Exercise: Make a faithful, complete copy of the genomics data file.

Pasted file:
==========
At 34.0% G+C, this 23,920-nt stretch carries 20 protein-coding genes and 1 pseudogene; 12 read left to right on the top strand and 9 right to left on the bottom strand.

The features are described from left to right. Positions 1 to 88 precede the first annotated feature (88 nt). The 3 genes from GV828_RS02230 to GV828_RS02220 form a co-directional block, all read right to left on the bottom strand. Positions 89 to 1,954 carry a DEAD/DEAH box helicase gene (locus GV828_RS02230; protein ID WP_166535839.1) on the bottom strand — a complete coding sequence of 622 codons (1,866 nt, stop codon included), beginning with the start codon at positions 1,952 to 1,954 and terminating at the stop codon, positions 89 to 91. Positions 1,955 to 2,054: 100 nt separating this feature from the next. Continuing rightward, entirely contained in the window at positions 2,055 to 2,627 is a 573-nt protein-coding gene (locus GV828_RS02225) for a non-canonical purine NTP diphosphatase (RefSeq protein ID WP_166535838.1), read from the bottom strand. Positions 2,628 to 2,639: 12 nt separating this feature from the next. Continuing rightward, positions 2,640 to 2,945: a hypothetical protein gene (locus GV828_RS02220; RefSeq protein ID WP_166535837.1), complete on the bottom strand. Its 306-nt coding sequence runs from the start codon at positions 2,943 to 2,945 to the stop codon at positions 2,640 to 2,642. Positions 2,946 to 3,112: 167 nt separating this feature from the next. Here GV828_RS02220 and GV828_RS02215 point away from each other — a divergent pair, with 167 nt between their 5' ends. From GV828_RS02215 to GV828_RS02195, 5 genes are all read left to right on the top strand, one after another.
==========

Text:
At 34.0% G+C, this 23,920-nt stretch carries 20 protein-coding genes and 1 pseudogene; 12 read left to right on the top strand and 9 right to left on the bottom strand.

The features are described from left to right. Positions 1 to 88 precede the first annotated feature (88 nt). The 3 genes from GV828_RS02230 to GV828_RS02220 form a co-directional block, all read right to left on the bottom strand. Positions 89 to 1,954 carry a DEAD/DEAH box helicase gene (locus GV828_RS02230; protein ID WP_166535839.1) on the bottom strand — a complete coding sequence of 622 codons (1,866 nt, stop codon included), beginning with the start codon at positions 1,952 to 1,954 and terminating at the stop codon, positions 89 to 91. Positions 1,955 to 2,054: 100 nt separating this feature from the next. Continuing rightward, entirely contained in the window at positions 2,055 to 2,627 is a 573-nt protein-coding gene (locus GV828_RS02225) for a non-canonical purine NTP diphosphatase (RefSeq protein ID WP_166535838.1), read from the bottom strand. Positions 2,628 to 2,639: 12 nt separating this feature from the next. Continuing rightward, positions 2,640 to 2,945: a hypothetical protein gene (locus GV828_RS02220; RefSeq protein ID WP_166535837.1), complete on the bottom strand. Its 306-nt coding sequence runs from the start codon at positions 2,943 to 2,945 to the stop codon at positions 2,640 to 2,642. Positions 2,946 to 3,112: 167 nt separating this feature from the next. Here GV828_RS02220 and GV828_RS02215 point away from each other — a divergent pair, with 167 nt between their 5' ends. From GV828_RS02215 to GV828_RS02195, 5 genes are all read left to right on the top strand, one after another.